Principles for creating a Monday workOS so that it's scalable and data is logically structured?

Hi all. We are a professional services organisation of around 30 people, and have been using Monday as Enterprise users for around two years. Over that time it has gradually become our entire WorkOS. It started off as just a project management template, but quickly grew into the platform for our entire business: CRM, projects, resource booking, staff directory, etc etc.

We went from having everything scattered across multiple platforms, to bringing everything into Monday. A lot of the processes and use cases were not clearly defined before we started, and as we went along, we kept “bolting on” new functionality to work with our existing schema. The result is that now, things are quite messy and hard to administer. So I am in the process of recreating our schema to ensure that it is scalable, robust, and user-friendly.

I am looking for advice on a general methodology for how the data should be structured. I pulled our boards and columns into Gephi and visualised their connections, and the result is a tangled mess. Some of our problem lies in the fact that we followed Monday’s advice for project management and designed low-level boards for each project, which then required other apps like rollup multiple boards, general caster, etc to be able to summarise this info in one place. Each project and its budget need to be painstakingly linked to summary boards and budget boards row by row. This creates a significant administrative overhead when setting up a new project, and complicates dashboarding. We also have different views that filter out certain columns for each type of user to see the info they want, but then the main view is just a disparate collection of columns which don’t make a lot of sense together.

I am beginning to think that some of Monday’s advice on how to achieve certain use cases does not take into account the scalability of data and administration, and that the concept of a “workflow” and a “database” are quite different. If you want cleanly structured data, you should focus first on that, and then use automations, mirror columns, and other apps sparingly to avoid the scope creep and messiness that we are now experiencing.

Has anyone gone through this process of completely redesigning their environment to clean it up, and do you have any insight into what general data design principles to follow? Interested to hear everyone’s thoughts.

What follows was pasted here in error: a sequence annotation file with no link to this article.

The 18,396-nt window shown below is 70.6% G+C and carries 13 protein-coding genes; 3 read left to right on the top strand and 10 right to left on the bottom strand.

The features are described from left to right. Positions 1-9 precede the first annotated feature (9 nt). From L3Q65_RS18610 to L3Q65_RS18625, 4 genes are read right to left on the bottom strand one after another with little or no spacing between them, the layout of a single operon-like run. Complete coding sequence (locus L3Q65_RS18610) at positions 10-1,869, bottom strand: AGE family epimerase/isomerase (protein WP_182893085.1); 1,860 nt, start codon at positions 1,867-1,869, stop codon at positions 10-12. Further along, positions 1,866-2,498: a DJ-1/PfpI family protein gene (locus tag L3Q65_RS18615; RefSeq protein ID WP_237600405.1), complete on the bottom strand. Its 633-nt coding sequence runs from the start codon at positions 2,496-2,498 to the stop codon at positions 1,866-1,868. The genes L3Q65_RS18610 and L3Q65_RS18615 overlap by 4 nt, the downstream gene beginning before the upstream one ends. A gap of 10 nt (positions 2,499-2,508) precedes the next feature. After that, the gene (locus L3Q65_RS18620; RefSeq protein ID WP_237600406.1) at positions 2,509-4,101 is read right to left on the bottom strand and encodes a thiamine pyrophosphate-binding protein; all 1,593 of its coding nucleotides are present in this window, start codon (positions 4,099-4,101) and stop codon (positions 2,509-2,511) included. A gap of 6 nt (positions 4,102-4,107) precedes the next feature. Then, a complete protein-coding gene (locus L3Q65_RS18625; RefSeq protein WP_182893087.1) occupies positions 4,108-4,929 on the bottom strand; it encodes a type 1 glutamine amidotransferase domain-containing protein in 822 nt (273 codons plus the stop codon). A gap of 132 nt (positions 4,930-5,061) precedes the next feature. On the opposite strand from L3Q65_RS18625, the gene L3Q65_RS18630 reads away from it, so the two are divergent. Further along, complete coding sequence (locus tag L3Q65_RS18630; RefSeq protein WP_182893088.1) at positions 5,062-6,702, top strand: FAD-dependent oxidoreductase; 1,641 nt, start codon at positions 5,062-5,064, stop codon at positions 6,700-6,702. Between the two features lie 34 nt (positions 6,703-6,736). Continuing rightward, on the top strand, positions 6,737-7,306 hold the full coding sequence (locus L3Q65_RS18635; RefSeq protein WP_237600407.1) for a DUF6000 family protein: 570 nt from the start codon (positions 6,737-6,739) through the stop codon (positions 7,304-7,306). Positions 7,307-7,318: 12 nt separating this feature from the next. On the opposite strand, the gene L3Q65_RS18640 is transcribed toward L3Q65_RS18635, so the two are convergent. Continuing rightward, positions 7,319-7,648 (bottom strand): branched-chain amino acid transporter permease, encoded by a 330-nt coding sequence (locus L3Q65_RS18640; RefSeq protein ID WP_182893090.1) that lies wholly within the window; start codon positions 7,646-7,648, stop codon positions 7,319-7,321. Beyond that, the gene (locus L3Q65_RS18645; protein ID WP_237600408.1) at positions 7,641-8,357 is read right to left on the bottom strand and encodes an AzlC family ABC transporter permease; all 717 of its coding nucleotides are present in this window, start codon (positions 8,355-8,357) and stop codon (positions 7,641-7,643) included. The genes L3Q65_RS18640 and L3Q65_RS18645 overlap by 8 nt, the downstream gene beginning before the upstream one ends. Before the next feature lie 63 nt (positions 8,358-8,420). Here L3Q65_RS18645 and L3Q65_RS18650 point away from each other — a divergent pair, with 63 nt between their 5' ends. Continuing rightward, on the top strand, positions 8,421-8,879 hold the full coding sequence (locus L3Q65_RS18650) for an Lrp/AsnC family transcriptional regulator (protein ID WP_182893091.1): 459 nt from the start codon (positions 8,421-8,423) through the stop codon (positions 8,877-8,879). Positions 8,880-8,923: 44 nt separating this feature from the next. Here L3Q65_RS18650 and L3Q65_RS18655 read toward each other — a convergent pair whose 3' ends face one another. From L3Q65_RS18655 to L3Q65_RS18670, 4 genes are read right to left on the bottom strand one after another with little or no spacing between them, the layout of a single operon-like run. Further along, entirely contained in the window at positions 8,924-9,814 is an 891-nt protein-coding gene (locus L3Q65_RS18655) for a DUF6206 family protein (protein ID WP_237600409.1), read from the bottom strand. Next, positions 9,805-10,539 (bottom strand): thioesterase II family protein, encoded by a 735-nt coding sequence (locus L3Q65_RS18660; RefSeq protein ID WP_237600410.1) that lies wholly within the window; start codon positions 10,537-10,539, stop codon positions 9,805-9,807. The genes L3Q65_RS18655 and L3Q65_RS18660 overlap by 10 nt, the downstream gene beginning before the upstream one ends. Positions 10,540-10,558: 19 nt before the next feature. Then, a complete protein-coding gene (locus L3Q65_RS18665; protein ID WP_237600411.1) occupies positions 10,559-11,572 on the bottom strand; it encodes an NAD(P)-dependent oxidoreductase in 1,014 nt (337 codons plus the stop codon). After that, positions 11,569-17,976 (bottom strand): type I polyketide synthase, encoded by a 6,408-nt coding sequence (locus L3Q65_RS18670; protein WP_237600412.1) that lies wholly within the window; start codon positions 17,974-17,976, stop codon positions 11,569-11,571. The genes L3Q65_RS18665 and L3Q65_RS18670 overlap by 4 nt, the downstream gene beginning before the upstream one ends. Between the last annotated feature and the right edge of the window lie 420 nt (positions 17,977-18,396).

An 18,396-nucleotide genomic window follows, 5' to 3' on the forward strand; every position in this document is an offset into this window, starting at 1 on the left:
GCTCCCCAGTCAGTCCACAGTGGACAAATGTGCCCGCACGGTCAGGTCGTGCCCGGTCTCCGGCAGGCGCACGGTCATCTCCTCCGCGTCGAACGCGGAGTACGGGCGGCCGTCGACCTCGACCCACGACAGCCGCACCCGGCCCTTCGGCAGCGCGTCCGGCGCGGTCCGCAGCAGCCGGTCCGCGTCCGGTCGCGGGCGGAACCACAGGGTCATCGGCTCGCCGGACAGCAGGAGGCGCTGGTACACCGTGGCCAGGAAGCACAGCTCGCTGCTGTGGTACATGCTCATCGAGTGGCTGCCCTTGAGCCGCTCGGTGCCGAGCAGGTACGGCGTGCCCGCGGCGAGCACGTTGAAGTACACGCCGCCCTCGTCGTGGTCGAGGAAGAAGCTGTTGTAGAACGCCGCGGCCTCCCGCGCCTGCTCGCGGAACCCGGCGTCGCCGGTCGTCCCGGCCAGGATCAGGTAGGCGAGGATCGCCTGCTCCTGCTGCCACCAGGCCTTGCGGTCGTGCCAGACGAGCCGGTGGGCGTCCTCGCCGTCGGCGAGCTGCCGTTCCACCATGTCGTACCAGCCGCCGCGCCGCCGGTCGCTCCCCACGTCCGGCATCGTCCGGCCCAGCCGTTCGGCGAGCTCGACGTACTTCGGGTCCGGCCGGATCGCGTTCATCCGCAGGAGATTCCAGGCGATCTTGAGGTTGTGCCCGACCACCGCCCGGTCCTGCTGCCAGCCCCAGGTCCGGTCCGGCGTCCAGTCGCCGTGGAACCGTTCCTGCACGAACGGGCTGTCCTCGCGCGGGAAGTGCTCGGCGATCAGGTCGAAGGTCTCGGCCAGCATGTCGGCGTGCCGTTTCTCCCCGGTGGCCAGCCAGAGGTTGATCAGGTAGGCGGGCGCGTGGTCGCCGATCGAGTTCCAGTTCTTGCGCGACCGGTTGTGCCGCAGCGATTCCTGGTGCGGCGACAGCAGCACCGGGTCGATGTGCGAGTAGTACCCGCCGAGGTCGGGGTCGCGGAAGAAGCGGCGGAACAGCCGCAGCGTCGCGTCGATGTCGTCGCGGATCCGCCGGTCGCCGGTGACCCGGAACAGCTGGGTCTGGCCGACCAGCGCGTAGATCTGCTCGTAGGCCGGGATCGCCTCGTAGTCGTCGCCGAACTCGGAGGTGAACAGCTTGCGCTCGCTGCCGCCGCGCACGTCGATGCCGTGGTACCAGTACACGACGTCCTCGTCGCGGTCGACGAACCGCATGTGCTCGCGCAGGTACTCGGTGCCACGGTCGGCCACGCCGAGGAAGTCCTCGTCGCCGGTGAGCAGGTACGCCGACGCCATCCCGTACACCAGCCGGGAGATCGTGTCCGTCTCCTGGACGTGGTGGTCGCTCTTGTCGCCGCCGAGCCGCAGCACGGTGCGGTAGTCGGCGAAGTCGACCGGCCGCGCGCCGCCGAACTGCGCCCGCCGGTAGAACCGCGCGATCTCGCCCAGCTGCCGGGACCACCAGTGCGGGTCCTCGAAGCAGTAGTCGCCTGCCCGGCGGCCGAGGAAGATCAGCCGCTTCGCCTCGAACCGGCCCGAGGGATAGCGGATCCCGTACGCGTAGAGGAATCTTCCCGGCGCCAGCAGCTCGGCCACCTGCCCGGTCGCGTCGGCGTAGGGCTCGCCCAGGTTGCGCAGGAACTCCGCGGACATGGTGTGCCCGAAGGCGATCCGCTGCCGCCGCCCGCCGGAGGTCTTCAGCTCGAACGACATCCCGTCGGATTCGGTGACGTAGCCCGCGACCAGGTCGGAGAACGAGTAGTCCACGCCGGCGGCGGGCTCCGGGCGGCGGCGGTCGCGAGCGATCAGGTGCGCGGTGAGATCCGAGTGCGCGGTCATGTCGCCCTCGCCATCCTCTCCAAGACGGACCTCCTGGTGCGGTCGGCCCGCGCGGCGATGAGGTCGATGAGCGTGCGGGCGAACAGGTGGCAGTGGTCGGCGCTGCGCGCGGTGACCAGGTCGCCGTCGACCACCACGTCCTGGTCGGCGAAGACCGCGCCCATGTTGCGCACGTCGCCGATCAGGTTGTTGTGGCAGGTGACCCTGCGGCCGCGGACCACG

Hi there!

Do you have a practical example of board you could share? It’s hard to give you any advice without seeing what the issue is in practice. Because pretty much all you said is what I would advise: avoid redundant data, connect your boards instead, have low-level boards, overview boards etc.

Maybe check if all your columns are being used and relevant for all your items. I’ve seen people using one board for things that actually didn’t belong to the same board and it eventually became a mess because they just kept adding columns and statuses to match their needs instead of splitting the board.


Following this one :slight_smile:

I’m in a similar boat. Unfortunately, I don’t have much to contribute, as I have no background in database management or design. I have been taking some time to try to learn some basics of database design and apply them as best I can when building new things in Monday; however, I do not feel equipped at this stage to take on anything like the complete redesign you mention.

I feel like this is something that we might be headed for eventually, but I’m not ready for it at this point. Look forward to hearing other’s suggestions.


I wold love to be part of this discussion as it evolves. There are only five of us, also in professional services, and we have quite a few eggs in the Monday basket already (been using about a year). It’s very seductive to quickly start capturing stuff in Monday, and very easy to evolve. Like Carolinem, I fear losing track of how it all fits together.

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Your case makes interesting reading and I will continue to follow it. The advantage of Monday is that it is learned quickly by everyone and they can do their own thing with boards, but then how to get the famous “helicopter view” of everything? Some of the add-ons are great but they can quickly add $ to the system making Monday a much more expensive proposition.


Hi everyone. Thanks for your replies.

So far, I have figured out that applying database normalisation rules is a great start. Although Monday provides many ways to work around the normal limitations of databases, if you adhere to these principles, it can save you running into trouble later. This might be obvious to those with a background in data management, but I’m a newbie: Database normalization description - Office | Microsoft Docs

To give a concrete example, we originally had followed Monday’s advice on project management workflows and created individual boards for each project, based on a template, which contained almost the exact same rows for each one: tasks, timelines, and people. We have a few hundred of these so far. We also had a high-level project summary board with more descriptive information about each project. But when it comes time to try to project future resource availability, it was next to impossible to visualise that data from all those individual boards into one dashboard (there is a limit to how many boards can be connected to one dashboard, not to mention they need to be connected one by one, and there was no way to automatically add new boards and remove old ones). Yes, we could link the individual boards to the summary board, but linking each board to the summary board needs to be done task-by-task, and if you add a new task during the project after the project board is created, you have to go back to the summary board and link that manually, too. Very painful at the scale at which we are operating.